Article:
OK, so sloe gin isn’t technically a wine, but given the open-minded, boozy streak that runs through my readership, I didn’t think you’d mind reading about how to make your own sloe gin.
Sloe gin is one of my favourites – sloes are basically tiny blue plums that, eaten raw, taste like licking a deodorant, but when combined with gin and sugar (and patience, unfortunately) become a delicious plummy, boozy treat.
1. Find some sloes. They grow wild on blackthorn bushes, which are spiky buggers found in hedgerows around parks and by A-roads. You need to wait until “the first frost” to pick them, which basically means until there’s been at least one properly cold night – generally October. If you can’t be bothered to go and forage for sloes, or can’t find any in your trendy enclave of London, there is a bustling sloe trade on Ebay, where you can even buy “organic” sloes from the rural county of your choice. You’ll need about a pound of sloes for every litre of gin.
2. Prepare the sloes. Once you’ve got your sloes, give them a good soak in salty water to get any lingering bugs off, and then rinse them well. You will then need to poke your sloes, either with a fork or a needle, so that their juice can seep into the gin.
3. Pop your sloes into a half-full gin bottle. You can either decant the other half of the gin into a different bottle for a second batch of sloe gin, or drink it now with lime and tonic, depending on what sort of day you’re having.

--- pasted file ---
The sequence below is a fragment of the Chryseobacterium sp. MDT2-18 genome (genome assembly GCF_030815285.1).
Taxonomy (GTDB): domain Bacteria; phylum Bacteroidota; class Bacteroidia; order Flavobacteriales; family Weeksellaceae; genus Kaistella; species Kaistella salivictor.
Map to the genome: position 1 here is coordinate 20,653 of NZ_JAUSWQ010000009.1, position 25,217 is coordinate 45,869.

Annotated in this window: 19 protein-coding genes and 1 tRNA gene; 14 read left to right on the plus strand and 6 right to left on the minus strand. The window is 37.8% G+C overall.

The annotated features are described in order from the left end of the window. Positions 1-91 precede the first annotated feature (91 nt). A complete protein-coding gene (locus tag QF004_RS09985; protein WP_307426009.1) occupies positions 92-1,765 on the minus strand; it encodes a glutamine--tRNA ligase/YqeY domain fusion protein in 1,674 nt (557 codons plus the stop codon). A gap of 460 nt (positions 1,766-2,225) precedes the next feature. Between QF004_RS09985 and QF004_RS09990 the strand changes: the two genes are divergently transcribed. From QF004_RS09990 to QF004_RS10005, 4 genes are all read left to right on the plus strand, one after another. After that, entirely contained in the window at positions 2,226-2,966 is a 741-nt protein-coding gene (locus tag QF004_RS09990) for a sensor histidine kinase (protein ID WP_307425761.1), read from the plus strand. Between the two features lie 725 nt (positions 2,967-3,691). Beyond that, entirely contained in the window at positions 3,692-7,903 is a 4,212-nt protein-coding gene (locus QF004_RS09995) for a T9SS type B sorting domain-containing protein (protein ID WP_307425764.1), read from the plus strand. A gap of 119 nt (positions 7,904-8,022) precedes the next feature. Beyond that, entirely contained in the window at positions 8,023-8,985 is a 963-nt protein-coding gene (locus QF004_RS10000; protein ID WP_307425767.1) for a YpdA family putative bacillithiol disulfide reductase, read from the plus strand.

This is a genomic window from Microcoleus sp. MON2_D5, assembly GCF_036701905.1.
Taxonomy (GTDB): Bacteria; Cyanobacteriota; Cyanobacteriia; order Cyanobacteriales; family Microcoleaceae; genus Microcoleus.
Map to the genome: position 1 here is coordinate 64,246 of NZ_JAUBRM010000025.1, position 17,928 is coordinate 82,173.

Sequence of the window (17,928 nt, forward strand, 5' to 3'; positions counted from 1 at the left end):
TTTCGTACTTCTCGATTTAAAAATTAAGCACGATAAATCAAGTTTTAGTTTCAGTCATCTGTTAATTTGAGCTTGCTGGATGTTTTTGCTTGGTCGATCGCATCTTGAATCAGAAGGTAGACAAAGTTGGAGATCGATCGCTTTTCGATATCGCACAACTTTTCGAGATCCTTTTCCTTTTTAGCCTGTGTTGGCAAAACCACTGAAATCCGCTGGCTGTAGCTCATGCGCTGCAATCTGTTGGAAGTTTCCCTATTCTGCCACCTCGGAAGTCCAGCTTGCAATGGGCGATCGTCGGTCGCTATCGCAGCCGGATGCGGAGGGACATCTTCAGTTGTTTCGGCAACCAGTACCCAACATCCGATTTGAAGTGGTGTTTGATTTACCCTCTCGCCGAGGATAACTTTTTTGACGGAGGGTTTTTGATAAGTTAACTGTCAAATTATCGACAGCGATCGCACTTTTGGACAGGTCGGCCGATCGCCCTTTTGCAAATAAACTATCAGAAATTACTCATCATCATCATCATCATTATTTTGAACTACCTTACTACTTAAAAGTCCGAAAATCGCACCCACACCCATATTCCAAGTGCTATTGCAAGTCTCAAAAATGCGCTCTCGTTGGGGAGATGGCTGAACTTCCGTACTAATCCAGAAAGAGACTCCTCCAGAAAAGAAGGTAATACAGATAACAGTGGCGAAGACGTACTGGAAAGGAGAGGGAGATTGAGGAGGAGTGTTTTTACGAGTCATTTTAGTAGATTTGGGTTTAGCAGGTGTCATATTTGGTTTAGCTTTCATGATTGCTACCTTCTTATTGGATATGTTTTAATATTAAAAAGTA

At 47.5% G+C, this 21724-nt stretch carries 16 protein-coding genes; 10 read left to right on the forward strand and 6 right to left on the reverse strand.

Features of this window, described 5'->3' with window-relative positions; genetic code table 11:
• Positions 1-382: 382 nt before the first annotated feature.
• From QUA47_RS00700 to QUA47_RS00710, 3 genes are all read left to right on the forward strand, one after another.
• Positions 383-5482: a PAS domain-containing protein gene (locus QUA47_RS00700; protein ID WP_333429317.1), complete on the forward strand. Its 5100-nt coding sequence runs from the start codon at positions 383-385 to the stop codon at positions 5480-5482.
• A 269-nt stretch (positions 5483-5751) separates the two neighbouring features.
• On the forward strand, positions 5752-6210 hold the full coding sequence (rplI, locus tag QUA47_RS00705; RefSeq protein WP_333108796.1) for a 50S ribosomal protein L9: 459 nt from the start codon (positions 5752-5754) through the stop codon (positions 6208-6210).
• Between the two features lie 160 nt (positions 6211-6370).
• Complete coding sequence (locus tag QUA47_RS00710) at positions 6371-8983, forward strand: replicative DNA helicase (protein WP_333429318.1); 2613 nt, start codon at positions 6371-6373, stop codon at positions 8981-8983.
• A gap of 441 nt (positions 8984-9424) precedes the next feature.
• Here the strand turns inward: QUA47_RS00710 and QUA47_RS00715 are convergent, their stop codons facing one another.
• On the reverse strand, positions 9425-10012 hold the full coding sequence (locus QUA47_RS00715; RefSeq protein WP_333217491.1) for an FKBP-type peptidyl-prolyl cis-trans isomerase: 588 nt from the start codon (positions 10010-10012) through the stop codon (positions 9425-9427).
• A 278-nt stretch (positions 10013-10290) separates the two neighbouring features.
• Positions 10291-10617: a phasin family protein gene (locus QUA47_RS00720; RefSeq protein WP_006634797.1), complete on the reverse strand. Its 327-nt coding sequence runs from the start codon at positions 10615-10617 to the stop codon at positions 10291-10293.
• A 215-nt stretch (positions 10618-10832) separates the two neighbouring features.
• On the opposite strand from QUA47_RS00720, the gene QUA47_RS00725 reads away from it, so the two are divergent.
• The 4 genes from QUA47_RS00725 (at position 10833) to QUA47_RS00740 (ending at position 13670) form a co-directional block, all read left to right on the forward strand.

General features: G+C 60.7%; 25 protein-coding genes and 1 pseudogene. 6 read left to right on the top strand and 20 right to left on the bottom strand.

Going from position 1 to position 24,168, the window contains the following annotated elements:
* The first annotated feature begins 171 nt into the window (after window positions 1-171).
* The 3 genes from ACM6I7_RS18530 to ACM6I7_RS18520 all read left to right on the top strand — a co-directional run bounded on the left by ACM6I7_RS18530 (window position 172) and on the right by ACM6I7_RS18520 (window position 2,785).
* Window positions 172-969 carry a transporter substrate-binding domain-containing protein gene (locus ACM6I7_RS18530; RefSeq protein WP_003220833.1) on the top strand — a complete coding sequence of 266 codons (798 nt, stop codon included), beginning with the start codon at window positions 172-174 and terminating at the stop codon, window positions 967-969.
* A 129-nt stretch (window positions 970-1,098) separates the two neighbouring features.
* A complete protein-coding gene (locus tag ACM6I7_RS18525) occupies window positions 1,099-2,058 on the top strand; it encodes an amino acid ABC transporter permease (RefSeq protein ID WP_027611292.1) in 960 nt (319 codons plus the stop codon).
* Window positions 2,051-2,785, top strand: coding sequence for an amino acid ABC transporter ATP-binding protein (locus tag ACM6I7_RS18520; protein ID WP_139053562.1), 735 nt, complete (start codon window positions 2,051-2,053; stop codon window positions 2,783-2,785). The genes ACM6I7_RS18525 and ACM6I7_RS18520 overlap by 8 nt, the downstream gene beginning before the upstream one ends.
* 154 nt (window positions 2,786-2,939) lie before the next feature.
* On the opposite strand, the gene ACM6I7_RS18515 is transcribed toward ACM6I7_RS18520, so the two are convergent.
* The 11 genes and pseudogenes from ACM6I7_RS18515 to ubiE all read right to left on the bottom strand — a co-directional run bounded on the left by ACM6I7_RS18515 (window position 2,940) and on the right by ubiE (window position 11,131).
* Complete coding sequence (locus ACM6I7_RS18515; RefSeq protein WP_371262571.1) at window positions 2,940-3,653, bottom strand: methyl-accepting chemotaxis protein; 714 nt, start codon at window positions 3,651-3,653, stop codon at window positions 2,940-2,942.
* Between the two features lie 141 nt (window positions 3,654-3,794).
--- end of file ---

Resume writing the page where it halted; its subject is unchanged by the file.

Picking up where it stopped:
4. Add sugar to your sloe/gin mixture – you will need ½ a pound of sugar for every pound of sloes.
5. Add any secret ingredients. Some people add a couple of drops of almond extract, glycerine, cinnamon, orange peel or cloves. You might also like to try a couple of drops of Angostura bitters. Experiment!
6. Shake it up, baby. Give it a good shake now (make sure you’ve put the lid on first, LondonWineDad, if you’re reading) and then a good shake every couple of days for the next month or so.
7. Wait. You’ll need to leave the sloe and sugar mixture in for at least 8 weeks before you can sieve out the sludgey sloe mixture and enjoy your delicious sloe gin. The longer you leave it, the yummier it will be.
8. Drink. Whatever you do, do not drink your sloe gin neat, as it will be very strong but deceptively smooth and sweet, rendering you stupidly drunk very quickly. It’s amazing with soda or tonic, and makes a great addition to champagne or any sparkling white wines.
Enjoy life in the sloe lane – and thanks for reading,